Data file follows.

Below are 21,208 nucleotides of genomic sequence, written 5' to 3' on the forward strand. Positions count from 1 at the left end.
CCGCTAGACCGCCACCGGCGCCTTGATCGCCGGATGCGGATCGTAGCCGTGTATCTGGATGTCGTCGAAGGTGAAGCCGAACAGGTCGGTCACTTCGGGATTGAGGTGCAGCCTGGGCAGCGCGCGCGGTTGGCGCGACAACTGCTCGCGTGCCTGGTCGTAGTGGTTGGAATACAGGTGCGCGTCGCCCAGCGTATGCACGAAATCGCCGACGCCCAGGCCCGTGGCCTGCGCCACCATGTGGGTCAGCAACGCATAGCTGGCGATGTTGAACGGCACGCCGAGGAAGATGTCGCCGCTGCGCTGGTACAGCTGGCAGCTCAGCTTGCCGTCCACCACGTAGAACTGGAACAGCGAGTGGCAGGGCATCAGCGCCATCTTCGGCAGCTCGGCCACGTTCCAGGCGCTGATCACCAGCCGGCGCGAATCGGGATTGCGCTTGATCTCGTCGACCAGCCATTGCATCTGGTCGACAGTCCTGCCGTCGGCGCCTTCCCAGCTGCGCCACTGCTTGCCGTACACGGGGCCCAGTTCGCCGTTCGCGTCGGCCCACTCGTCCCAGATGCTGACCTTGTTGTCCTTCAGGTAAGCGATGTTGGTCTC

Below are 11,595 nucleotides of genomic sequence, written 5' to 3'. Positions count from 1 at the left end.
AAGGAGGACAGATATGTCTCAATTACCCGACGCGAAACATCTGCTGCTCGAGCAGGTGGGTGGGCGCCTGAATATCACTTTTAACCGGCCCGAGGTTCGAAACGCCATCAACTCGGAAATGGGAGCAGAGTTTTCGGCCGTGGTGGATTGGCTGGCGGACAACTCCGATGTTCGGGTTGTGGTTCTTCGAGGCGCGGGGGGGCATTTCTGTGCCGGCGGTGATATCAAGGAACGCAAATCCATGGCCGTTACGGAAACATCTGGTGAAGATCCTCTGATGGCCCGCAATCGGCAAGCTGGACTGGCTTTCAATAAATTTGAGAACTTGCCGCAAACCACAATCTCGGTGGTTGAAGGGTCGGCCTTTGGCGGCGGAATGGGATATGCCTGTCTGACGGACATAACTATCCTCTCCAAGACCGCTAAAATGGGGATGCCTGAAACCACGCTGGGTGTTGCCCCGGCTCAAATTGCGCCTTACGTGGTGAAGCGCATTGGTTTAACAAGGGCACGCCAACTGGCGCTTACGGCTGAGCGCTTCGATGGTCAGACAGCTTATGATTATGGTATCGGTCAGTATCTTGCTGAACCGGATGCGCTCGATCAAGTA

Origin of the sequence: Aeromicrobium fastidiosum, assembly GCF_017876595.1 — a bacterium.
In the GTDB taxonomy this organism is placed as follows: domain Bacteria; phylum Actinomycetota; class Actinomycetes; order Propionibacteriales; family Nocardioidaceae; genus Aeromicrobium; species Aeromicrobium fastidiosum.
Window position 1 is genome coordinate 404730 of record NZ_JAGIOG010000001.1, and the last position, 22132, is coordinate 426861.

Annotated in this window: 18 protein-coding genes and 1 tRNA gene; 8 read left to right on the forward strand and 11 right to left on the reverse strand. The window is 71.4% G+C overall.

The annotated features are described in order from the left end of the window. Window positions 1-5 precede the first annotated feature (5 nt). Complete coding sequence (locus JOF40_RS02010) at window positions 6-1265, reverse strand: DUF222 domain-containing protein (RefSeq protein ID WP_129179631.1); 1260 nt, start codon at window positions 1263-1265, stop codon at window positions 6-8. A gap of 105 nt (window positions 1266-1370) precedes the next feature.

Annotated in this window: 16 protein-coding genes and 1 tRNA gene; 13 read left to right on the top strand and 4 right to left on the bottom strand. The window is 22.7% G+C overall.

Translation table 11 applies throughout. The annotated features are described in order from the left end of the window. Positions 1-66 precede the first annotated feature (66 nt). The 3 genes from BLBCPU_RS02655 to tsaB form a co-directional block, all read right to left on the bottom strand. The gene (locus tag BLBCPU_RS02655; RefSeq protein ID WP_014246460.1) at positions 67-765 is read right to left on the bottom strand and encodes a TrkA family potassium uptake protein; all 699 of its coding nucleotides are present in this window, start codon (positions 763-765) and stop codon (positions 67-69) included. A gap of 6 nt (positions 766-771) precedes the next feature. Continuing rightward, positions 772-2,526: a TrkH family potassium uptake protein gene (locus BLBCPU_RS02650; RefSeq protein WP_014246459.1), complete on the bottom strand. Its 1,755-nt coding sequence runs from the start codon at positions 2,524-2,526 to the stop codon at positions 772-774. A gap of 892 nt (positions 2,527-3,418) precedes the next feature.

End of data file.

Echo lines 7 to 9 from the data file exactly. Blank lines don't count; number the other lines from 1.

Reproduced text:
Window position 1 is genome coordinate 404730 of record NZ_JAGIOG010000001.1, and the last position, 22132, is coordinate 426861.

Annotated in this window: 18 protein-coding genes and 1 tRNA gene; 8 read left to right on the forward strand and 11 right to left on the reverse strand. The window is 71.4% G+C overall.

The annotated features are described in order from the left end of the window. Window positions 1-5 precede the first annotated feature (5 nt). Complete coding sequence (locus JOF40_RS02010) at window positions 6-1265, reverse strand: DUF222 domain-containing protein (RefSeq protein ID WP_129179631.1); 1260 nt, start codon at window positions 1263-1265, stop codon at window positions 6-8. A gap of 105 nt (window positions 1266-1370) precedes the next feature.